What’s the Problem? Precarious Youth: Marginalisation, Criminalisation and Racialisation.
Since the nineteenth century invention of adolescence, young people have been consistently identified as social problems in western societies. Their contemporary status as a focus of fear and anxiety is, in that sense, nothing new. In this paper, I try to combine this sense of historical recurrence about the youth problem with some questions about what is different about the present – asking what is distinctive about the shape of the youth problem now? This is a difficult balance to strike, and what I have to say will probably lean more towards an emphasis on the historical conditions and routes of the youth problem. That balance reflects my own orientations and knowledge (I am not expert on the contemporary conditions of being young). But it also arises from my belief that much contemporary social science is profoundly forgetful. An enthusiasm for stressing the newness, or novelty, of the present connects many varieties of contemporary scholarship. One result is the construction of what Janet Fink and I have referred to as ‘sociological time’ in which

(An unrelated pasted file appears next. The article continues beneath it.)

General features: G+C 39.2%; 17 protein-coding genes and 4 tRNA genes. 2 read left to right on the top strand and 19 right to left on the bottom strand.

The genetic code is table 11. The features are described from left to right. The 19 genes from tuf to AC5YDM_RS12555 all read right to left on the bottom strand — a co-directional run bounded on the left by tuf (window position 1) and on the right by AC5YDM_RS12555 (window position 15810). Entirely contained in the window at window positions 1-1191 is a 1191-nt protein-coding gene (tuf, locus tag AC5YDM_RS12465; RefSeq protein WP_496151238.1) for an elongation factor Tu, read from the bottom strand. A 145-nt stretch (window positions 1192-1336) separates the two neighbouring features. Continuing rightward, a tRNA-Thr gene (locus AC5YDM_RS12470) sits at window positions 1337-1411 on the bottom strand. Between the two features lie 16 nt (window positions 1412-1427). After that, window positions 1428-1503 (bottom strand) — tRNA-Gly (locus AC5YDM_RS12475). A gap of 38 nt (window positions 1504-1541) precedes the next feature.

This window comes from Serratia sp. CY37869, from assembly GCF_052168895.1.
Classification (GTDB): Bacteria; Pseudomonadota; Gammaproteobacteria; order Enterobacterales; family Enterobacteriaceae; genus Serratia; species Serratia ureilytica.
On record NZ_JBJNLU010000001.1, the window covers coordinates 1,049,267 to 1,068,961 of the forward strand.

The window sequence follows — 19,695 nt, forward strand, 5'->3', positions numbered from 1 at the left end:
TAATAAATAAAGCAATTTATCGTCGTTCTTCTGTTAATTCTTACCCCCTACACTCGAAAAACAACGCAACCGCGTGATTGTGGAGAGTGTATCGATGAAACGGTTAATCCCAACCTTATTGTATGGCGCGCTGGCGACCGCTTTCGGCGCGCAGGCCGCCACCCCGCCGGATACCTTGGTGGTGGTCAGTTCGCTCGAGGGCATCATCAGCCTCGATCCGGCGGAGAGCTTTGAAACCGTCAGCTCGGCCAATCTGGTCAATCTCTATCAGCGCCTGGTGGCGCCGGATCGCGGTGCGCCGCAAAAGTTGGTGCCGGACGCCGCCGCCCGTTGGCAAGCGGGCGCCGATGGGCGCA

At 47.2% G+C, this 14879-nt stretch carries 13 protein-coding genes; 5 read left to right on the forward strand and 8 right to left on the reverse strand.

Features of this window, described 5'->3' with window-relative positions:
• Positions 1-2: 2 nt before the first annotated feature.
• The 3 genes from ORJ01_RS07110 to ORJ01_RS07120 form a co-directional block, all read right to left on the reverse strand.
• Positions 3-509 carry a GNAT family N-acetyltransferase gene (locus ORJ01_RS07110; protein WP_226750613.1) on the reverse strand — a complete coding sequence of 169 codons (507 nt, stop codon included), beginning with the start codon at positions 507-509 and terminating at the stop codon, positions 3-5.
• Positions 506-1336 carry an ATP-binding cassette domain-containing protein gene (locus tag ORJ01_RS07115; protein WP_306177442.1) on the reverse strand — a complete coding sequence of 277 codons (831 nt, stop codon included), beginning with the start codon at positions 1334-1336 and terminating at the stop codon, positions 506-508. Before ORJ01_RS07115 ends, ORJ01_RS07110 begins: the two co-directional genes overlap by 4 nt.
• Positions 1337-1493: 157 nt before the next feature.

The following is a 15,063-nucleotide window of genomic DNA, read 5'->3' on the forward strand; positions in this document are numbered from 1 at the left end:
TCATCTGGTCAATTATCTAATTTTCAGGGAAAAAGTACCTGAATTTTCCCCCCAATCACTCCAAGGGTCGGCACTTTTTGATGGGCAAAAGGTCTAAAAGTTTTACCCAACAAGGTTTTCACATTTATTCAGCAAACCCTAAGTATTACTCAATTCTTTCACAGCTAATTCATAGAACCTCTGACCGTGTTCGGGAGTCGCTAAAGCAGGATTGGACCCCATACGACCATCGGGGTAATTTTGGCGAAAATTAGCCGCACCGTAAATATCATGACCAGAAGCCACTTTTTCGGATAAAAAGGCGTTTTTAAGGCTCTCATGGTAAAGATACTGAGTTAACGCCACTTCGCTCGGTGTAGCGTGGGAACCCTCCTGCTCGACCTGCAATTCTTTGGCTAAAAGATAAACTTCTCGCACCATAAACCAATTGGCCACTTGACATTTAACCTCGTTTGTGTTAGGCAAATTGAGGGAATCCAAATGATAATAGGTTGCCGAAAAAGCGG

“distinctions between past and present persistently offer over-unified accounts of a stable and settled past against which can be set a view of the present as dynamic, mobile, and fluid. Instead, we think there may be some merit in ‘historicising the present’. Rather than stressing the difference of the present, we might look for continuities in the conditions, relations and processes that underlie the construction, destabilisation and reconstruction of [social political and cultural] formations” (Clarke and Fink 2008: 228).
In that vein, this paper begins by recovering some aspects of the history of the youth problem as it has been defined in western industrial-urban capitalist settings since the middle of the nineteenth century.